One does indeed hope that should Clinton go on to lose the primary it would have the salutary effect of permanently discrediting Mark Penn. (Although, alas, always losing competitive campaigns hasn’t been much of a bar to cashing checks from Democratic candidates in every cycle in the past.) And I also agree that choosing Penn has to be seen in itself as a significant strike against Clinton, especially since her shrewd political intrinsics are supposed to be a major selling point. I don’t know about you, but I don’t fully trust someone willing to put her primary fate in the hands of the architect of Joementum! to win the general election.
Speaking of prescient Mark Schmitt posts, this critique of Penn’s largely worthless polling contains a passage that seems especially relevant:
Penn also makes a particular use of his political typology, which is to declare that a certain voter category of his own devising is “the key” to the election because it could go either way: soccer moms, office park dads, wired workers, etc., or in his corporate work, “Mom-fluentials.” Even if the category is firmly defined, and even if it is a “swing” category, that form of analysis rests on two other assumptions: That almost all other demographic categories are not swingable, and that the electorate cannot be expanded — that is, that non-voters cannot be made voters. But neither assumption is justified: As I argued last fall, Karl Rove showed that the Republican base could be expanded, and so can the Democratic base, and in 2006, virtually every demographic category increased its Democratic vote significantly. To define a particular group as key is to deny those other possibilities, and in doing so, leads to a particular narrowing brand of politics focused exclusively on the concerns of the group defined as “key,” which in Penn’s case is reliably the upper half of the middle class.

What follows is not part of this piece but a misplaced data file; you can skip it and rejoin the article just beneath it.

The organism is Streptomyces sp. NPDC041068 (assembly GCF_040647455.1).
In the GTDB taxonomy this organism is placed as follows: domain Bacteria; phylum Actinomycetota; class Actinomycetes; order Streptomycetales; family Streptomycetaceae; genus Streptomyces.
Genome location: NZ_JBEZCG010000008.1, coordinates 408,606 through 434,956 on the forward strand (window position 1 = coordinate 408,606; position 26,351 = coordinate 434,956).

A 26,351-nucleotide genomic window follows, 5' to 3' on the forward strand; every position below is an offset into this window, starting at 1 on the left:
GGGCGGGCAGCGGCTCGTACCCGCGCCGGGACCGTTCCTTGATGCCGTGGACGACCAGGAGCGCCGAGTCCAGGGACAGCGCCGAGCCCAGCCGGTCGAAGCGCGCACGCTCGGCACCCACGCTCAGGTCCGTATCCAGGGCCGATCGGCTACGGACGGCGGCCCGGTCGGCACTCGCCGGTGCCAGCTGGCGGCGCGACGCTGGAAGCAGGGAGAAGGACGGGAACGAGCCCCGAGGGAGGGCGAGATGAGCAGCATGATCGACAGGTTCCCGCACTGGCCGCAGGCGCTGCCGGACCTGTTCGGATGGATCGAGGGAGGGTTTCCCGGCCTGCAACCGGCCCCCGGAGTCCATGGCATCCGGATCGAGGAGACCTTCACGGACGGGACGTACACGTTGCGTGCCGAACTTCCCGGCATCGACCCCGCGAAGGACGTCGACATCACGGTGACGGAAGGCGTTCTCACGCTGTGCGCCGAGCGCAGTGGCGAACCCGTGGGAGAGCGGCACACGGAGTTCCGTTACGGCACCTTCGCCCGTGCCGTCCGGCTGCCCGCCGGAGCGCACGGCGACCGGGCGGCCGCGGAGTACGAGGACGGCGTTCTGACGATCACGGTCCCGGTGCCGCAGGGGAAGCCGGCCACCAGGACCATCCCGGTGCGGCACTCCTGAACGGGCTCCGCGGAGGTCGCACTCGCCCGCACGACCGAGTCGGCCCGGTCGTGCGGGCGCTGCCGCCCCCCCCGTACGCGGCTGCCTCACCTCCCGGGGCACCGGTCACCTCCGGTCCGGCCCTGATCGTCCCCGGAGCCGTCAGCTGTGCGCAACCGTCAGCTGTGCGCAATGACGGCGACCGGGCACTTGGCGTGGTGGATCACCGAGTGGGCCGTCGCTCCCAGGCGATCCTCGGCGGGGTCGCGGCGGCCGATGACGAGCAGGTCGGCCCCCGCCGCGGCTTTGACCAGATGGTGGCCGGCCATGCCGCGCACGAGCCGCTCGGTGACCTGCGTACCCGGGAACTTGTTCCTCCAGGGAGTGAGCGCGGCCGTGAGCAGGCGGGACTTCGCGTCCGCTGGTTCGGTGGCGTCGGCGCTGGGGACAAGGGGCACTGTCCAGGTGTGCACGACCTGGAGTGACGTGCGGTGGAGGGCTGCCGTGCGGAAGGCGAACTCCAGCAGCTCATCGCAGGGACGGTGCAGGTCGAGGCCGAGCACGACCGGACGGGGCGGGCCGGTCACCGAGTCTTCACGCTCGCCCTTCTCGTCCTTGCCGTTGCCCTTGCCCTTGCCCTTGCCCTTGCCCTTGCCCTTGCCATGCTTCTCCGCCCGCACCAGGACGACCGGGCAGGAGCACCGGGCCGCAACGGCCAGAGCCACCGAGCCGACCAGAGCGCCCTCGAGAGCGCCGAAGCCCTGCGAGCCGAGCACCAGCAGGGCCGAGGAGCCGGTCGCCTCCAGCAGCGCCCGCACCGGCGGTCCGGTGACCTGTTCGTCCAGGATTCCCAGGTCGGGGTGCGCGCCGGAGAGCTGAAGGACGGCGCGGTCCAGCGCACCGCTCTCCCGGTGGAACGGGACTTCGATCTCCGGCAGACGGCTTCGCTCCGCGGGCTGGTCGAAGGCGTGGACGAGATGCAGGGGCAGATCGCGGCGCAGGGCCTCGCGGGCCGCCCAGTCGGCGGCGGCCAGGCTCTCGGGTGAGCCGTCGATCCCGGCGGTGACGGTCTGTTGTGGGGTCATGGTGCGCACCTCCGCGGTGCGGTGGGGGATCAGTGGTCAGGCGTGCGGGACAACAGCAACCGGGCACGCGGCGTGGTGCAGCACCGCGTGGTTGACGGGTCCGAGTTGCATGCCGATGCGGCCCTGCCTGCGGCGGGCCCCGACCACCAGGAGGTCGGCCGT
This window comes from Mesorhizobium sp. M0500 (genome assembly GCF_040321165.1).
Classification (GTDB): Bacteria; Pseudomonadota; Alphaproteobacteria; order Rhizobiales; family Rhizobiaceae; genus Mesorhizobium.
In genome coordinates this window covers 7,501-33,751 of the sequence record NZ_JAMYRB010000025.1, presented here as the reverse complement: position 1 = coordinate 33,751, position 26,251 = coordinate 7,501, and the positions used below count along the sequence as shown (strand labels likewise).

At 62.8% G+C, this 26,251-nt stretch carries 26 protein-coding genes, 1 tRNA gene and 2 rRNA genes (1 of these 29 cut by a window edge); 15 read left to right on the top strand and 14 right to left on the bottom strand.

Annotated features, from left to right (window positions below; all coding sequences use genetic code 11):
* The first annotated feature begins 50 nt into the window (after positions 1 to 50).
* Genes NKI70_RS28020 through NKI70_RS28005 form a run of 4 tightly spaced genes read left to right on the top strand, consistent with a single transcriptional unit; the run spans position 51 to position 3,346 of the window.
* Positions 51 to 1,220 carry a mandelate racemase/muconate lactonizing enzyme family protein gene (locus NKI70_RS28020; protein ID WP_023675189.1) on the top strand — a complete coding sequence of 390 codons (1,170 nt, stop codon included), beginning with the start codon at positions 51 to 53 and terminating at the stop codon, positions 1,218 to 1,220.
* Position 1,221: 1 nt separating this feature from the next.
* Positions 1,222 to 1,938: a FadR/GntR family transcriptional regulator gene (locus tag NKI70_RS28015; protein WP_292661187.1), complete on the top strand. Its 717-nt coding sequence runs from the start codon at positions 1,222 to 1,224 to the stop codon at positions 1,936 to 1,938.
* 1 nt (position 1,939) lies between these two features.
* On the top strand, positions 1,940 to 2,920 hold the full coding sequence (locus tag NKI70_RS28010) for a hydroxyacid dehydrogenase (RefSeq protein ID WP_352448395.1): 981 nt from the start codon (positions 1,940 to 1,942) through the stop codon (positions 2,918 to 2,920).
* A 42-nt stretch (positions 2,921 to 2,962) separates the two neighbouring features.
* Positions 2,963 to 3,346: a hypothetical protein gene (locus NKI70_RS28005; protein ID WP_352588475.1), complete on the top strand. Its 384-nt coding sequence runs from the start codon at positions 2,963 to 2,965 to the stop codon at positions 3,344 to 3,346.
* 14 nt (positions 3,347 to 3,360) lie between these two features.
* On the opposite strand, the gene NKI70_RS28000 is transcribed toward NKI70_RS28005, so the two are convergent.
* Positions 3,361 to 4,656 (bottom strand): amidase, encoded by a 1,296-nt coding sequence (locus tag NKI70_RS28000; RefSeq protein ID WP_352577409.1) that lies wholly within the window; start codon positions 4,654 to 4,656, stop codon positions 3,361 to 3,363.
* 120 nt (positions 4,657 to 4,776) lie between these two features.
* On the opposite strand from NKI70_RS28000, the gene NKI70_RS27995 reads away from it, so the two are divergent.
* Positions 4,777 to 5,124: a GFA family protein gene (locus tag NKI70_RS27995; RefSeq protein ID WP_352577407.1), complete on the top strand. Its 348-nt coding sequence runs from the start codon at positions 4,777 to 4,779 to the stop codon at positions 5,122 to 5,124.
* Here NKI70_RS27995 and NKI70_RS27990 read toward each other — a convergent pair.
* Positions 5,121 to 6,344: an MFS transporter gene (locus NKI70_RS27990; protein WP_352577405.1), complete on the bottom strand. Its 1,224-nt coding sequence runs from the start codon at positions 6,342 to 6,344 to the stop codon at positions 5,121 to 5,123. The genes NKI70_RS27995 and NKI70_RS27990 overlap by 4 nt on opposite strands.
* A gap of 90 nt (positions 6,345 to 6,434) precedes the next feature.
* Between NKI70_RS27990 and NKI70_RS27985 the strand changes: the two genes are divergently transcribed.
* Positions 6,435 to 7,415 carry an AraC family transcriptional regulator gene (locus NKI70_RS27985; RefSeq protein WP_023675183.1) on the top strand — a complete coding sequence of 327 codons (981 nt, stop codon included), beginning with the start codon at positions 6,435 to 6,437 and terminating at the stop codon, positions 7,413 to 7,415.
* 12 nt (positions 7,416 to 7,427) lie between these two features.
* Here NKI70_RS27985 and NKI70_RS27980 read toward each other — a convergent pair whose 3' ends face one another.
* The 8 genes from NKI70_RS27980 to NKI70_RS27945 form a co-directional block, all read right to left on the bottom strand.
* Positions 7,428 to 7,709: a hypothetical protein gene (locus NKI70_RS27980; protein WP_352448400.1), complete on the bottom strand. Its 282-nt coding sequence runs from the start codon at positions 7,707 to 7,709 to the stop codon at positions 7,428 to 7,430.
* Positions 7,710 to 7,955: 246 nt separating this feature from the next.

Obama’s upset win in Iowa is probably in some measure a result of his understanding things about American politics that Clinton’s team doesn’t. And the fact that Penn’s strategy is always focused on the upper-middle-class may explain why Obama’s apparent status as the “wine track” candidate hasn’t held up.